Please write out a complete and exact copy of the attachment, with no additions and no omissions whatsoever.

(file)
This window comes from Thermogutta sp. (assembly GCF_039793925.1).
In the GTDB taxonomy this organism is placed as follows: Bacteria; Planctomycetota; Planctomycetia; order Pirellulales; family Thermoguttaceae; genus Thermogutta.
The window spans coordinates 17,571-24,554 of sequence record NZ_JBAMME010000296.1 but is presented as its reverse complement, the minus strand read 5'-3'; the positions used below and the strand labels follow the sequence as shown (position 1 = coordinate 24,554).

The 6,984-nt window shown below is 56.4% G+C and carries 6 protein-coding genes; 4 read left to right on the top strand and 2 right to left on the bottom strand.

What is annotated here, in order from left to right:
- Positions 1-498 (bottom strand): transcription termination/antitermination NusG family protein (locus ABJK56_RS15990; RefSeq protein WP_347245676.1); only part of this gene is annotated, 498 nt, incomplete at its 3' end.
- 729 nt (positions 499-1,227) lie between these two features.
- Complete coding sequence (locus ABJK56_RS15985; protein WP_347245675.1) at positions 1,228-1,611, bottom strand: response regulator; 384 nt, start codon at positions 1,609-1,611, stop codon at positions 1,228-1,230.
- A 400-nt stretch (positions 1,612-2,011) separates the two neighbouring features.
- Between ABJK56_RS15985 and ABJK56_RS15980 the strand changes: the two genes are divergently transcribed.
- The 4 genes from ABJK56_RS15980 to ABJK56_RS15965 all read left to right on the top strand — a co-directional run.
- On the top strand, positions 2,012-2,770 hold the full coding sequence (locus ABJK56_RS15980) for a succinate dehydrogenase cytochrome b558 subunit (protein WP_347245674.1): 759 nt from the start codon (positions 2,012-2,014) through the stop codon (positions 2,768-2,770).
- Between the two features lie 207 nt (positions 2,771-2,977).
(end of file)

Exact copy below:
This window comes from Thermogutta sp. (assembly GCF_039793925.1).
In the GTDB taxonomy this organism is placed as follows: Bacteria; Planctomycetota; Planctomycetia; order Pirellulales; family Thermoguttaceae; genus Thermogutta.
The window spans coordinates 17,571-24,554 of sequence record NZ_JBAMME010000296.1 but is presented as its reverse complement, the minus strand read 5'-3'; the positions used below and the strand labels follow the sequence as shown (position 1 = coordinate 24,554).

The 6,984-nt window shown below is 56.4% G+C and carries 6 protein-coding genes; 4 read left to right on the top strand and 2 right to left on the bottom strand.

What is annotated here, in order from left to right:
- Positions 1-498 (bottom strand): transcription termination/antitermination NusG family protein (locus ABJK56_RS15990; RefSeq protein WP_347245676.1); only part of this gene is annotated, 498 nt, incomplete at its 3' end.
- 729 nt (positions 499-1,227) lie between these two features.
- Complete coding sequence (locus ABJK56_RS15985; protein WP_347245675.1) at positions 1,228-1,611, bottom strand: response regulator; 384 nt, start codon at positions 1,609-1,611, stop codon at positions 1,228-1,230.
- A 400-nt stretch (positions 1,612-2,011) separates the two neighbouring features.
- Between ABJK56_RS15985 and ABJK56_RS15980 the strand changes: the two genes are divergently transcribed.
- The 4 genes from ABJK56_RS15980 to ABJK56_RS15965 all read left to right on the top strand — a co-directional run.
- On the top strand, positions 2,012-2,770 hold the full coding sequence (locus ABJK56_RS15980) for a succinate dehydrogenase cytochrome b558 subunit (protein WP_347245674.1): 759 nt from the start codon (positions 2,012-2,014) through the stop codon (positions 2,768-2,770).
- Between the two features lie 207 nt (positions 2,771-2,977).